Feds chips in funds to help Calgary homeowners add solar panels, new furnaces

Solar panels are installed on a home in Cole Harbour, N.S., in this file photo. (Robert Guertin/CBC - image credit)
Solar panels are installed on a home in Cole Harbour, N.S., in this file photo. (Robert Guertin/CBC - image credit)

Four communities in Alberta — including Calgary — are the recipients of funds that will allow homeowners to take on home energy projects and add the cost to their property tax bill.

Last year, Calgary city council approved energy efficient loans to help homeowners. The federal government added additional funding on Monday, through its Community Efficiency Financing initiative:

  • $15M for the City of Calgary.

  • $5M for the City of St. Albert.

  • $3.8M for the City of Lethbridge.

  • $1.6M for Town of Canmore.

The Federation of Canadian Municipalities had previously chipped in a $10 million low-interest loan for the program and a $5 million grant.

This investment will help communities implement new home energy retrofit financing programs — run through the Green Municipal Fund, said Jonathan Wilkinson, federal minister of Natural Resources.

It will allow homeowners to apply for low interest loans up to $50,000 from the city, which they can tack onto their property tax bills and repay over 15 years.

"To meet our climate goals, we need to retrofit about 70 per cent of all of the buildings that exist today that will still be standing in 2050," said Wilkinson.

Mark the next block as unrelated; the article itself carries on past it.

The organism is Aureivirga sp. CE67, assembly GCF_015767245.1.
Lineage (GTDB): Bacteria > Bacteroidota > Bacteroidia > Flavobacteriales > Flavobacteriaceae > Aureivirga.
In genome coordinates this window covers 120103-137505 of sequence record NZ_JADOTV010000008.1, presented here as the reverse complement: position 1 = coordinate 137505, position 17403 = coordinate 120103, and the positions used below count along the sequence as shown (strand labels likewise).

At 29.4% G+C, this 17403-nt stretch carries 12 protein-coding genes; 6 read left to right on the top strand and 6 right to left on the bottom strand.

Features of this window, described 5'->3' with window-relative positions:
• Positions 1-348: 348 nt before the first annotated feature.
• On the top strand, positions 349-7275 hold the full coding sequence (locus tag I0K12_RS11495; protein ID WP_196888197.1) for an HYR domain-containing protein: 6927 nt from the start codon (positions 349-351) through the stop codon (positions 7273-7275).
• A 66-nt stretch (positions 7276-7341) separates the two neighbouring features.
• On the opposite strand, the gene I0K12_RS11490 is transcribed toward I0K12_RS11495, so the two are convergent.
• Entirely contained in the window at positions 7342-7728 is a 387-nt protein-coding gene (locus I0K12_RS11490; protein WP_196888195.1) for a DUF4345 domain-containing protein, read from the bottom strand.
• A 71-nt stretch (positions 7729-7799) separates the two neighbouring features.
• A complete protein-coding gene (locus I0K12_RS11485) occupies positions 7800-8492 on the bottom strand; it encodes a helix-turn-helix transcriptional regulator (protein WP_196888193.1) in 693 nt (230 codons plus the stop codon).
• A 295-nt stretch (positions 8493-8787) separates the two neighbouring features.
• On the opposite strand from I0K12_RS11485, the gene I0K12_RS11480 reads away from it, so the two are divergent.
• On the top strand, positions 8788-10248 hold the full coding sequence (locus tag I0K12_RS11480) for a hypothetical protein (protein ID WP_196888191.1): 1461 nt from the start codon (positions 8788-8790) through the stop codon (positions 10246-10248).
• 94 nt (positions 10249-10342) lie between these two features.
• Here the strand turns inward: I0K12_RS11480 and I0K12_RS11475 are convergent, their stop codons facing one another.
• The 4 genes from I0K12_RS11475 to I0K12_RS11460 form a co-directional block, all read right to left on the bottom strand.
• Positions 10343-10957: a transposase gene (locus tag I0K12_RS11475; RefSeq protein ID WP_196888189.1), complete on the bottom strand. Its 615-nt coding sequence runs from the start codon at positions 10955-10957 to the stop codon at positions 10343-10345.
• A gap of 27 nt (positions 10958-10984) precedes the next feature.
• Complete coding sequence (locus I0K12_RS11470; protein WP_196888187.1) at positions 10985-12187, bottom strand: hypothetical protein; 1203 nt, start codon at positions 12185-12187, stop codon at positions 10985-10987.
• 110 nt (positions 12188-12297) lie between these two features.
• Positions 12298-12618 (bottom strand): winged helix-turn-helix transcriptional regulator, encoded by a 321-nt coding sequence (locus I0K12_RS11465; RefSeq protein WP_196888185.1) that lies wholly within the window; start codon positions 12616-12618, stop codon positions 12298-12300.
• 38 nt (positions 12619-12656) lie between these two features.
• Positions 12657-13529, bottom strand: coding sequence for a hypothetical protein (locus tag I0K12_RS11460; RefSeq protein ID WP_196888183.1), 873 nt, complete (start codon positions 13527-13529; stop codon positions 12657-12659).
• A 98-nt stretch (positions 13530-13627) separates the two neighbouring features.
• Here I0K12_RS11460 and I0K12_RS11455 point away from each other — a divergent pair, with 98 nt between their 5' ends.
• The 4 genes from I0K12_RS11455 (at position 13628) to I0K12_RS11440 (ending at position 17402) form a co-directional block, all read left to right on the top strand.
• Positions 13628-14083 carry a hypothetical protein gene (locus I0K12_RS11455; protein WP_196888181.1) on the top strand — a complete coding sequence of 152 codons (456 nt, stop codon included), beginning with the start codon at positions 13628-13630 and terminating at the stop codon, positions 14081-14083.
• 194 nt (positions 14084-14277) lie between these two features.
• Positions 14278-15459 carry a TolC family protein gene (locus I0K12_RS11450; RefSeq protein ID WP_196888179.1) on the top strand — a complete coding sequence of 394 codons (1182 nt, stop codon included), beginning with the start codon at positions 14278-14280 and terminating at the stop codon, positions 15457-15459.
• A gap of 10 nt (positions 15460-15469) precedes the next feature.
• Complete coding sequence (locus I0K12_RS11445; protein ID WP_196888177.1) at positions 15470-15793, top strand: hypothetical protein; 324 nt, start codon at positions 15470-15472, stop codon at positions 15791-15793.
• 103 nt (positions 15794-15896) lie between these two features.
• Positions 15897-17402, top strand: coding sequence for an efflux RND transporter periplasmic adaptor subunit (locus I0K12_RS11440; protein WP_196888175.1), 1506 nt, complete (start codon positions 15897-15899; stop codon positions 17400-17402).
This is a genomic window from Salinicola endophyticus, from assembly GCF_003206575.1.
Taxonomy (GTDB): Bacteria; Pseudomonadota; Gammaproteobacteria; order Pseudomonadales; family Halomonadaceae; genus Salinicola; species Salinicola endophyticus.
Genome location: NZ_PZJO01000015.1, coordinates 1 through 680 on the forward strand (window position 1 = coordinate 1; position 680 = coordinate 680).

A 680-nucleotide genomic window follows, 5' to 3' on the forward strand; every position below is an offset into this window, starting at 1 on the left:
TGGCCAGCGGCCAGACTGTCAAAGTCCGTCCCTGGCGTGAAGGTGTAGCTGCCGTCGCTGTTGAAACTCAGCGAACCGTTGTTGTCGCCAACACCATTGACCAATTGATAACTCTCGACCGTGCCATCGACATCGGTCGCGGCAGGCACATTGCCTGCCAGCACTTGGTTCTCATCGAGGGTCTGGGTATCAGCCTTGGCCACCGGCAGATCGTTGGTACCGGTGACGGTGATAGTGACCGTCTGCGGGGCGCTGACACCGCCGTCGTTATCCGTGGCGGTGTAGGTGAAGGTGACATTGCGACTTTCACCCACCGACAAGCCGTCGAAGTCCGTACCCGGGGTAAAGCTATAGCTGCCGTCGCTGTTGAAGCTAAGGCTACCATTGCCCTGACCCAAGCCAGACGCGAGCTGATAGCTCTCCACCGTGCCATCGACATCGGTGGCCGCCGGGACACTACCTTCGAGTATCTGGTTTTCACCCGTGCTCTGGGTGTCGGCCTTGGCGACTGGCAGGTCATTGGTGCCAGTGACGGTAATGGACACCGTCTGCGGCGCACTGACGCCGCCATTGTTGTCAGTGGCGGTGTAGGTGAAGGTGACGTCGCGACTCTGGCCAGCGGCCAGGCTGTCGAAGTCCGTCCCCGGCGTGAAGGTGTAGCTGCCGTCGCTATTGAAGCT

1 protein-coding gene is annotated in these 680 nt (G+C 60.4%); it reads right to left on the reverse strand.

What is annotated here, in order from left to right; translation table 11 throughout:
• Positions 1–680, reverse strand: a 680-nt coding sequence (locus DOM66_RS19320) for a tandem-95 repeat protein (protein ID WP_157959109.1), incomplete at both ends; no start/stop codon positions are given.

The funds could cover high efficiency furnaces, basement and attic insulation, solar hot water systems or rooftop solar panels, Wilkinson said.

Approximately two-thirds of  greenhouse gas emissions in Calgary are caused by heating, lighting and power demands in buildings, said Calgary Mayor Jyoti Gondek.

"We know that Calgarians are concerned about climate change, and we are committed to building a climate resilient community."

Lethbridge Mayor Blaine Hyggen said that in that city 20 per cent of the funding will go toward supporting affordable housing providers.

"This means some of the most vulnerable members in our community will get to experience improved facilities, and those that provide them will get to upgrade their properties to offer more comfortable space to their clients."

Gondek said details on Calgary's program will be rolled out by the end of this year so homeowners will know about the application process for their planned upgrades.